Nocturnal Animals, Tom Ford’s gripping and devastating meta-textual mystery, left me heavy at heart. I am enamoured by impenitently bleak narratives but Ford manages to mesh character and tone in a queasy union that left some dissonance lingering within by the time the resolution tapped me on the shoulder.
I know it is based on a book but there is something intrinsically gimmicky about the multi-linear narrative Nocturnal Animals employs, which operates on different levels of reality but still drives towards a single truth. The surface narrative (ushered in by a sweeping score that resembled some 90s thriller fare) involves Susan (Amy Adams), an art gallery owner in Los Angeles. She is in an evidently unhappy second marriage to an affluent businessman (Armie Hammer) who has little time for her given the small matter of work and his side chicks.
The unfulfilling state of her marriage is sort of accentuated when Susan receives the manuscript of an unpublished novel from her first husband, Edward (Jake Gyllenhaal), seemingly out of nowhere. In later flashbacks, we see Edward is in that warm sensitive mould with the simple ambition of becoming a writer – something the young artsy Susan was initially drawn to but came to detest. What followed was infidelity with her current husband who is almost a polar opposite to Edward and the type of man Susan’s snooty mother would rather have her daughter settle down with.
Susan eventually came to mirror her mother and had no time for Edward’s ambitions or lack thereof as she callously declared he didn’t have what it took to become a successful author. But it turns out Edward is a brilliant writer, so much so that his eponymously titled manuscript transfixes Susan for the remainder of the film. With her husband away for a weekend, Susan dives into Edward’s novel and Ford obliges us dramatising its narrative. The noirish Aegean LA aesthetic we are introduced to is replaced with a predominantly hellish hazy pallet in what plays out as riveting and distressing crime thriller set in Texas.
The novel, which Edward dedicates to Susan, follows a father, Tony who embarks on a road trip with his wife, Laura, and daughter, Helen, played by Isla Fisher and Ellie Bamber. Gyllenhaal plays Tony which is a bit on the nose although I am unsure if the dramatisation as we see it is a projection of Susan’s imagination or just part and parcel of the story. It however becomes apparent there is an emotional connect between the two characters Gyllenhaal portrays. You could further argue, by function of the film’s editing, that Susan too finds a connect as she immerses herself in the story, if just for a short while.
The story continues: the road trip takes the family through a remote desert at night where an innocuous attempt to overtake a crawling vehicle culminates in them being hounded by a gang of three rednecks led by a sleazy and menacing looking Aaron Taylor-Johnson complete with a porn-stache. It’s a simple but intense sequence which brought to mind Stephen Spielberg’s Duel and climaxes in despair for Tony. The film cuts between the novel’s narrative and real life as we are given some reaction shots from Susan and she is visibly horrified by the opening Edward crafts.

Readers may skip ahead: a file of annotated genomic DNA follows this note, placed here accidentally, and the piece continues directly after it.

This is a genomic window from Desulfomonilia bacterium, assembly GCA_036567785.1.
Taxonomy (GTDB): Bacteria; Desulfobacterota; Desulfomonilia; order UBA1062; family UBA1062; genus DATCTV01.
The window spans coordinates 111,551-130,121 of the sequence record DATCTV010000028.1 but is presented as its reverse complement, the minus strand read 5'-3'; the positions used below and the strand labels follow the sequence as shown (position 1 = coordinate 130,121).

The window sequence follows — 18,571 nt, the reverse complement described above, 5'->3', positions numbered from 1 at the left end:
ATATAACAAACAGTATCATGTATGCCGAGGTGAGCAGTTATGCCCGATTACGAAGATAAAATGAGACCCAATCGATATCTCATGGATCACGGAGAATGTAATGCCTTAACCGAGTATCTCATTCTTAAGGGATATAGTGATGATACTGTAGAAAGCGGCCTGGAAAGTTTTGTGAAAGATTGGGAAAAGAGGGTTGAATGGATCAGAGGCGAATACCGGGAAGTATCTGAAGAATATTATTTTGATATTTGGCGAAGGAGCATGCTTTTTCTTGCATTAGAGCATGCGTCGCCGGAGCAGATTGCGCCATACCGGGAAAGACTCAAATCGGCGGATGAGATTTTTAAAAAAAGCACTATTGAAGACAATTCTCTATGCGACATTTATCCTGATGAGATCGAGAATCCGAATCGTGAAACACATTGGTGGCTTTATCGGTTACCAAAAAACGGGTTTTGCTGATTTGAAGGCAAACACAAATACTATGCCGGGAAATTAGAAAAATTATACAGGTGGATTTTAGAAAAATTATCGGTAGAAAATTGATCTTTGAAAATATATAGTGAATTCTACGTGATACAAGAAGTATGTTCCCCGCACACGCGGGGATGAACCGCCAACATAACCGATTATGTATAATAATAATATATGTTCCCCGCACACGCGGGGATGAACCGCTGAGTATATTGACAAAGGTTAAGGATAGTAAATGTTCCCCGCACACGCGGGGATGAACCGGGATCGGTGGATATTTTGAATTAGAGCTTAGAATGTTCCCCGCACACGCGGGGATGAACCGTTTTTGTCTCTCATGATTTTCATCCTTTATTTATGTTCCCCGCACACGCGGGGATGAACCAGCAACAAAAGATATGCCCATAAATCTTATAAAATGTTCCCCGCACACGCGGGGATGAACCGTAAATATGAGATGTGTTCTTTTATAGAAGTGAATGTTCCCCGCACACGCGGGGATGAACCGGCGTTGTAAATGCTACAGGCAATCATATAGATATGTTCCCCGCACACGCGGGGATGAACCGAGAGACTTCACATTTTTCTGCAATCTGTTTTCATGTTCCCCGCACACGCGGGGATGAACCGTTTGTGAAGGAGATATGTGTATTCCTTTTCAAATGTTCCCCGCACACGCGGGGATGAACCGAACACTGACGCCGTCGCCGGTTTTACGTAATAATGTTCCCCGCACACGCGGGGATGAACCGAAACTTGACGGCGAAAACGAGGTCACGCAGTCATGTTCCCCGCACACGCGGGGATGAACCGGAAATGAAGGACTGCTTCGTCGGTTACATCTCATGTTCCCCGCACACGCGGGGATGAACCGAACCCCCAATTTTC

You can draw a link between the film’s title, Nocturnal Animals, and the redneck gang that rips into Tony’s life. As it becomes clear we are viewing Susan’s failed marriage with Edward through the book we start to gain an insight into scars that gave depressing unforgiving essence to it. The early sense of helplessness and despair in the novel is replaced by vengeance, rage and some regret as the book introduces your typical cowboy hat-wearing Texas lawman played terrifically by a terse intense-eyed (as always) Michael Shannon who is given a meaty character to work with in limited time.
The aforementioned sentiments of vengeance, rage and some regret filter into real life as this novel represents Edward’s primal reflections on the failed marriage and affords Susan the chance to do same. From what we learn of the early Edward, who came across as your average nice guy, a la weak, the novel was the only way he could truly bear out his emotions and vent at Susan and himself. I said Edward proved himself to be a brilliant writer but the irony is his book doesn’t exist without the dark genesis provided by Susan’s apparently cruel heartbreak.
There is a petty vibe at the heart of Nocturnal Animals, one I would have found amusing if Ford hadn’t so expertly succeeded in rooting the audience in the perspective of the characters violently prodded with a rod sweltering in malice. The brilliant central performances also do their bit to draw us in with Adams who is quite deliberately economical in her reactions with each emotionally weary gasp and a lot of understated stuff with her eyes providing a window to her soul. Gyllenhaal is more animated in the emotions he conveys as he plays two characters.
I struggle to find any misstep in Ford’s approach. Whilst Nocturnal Animals’ narrative style still bugs me, it is undeniably effective. There are no winners here. That becomes obvious when you mull on Shannon’s lawman, who is in the epilogue of his life, or on final moments of the novel or indeed the final moments of the film as we stare into Susan’s eyes for the final time with unexpected sympathy.
By: Delali Adogla-Bessafirstname.lastname@example.org/Ghana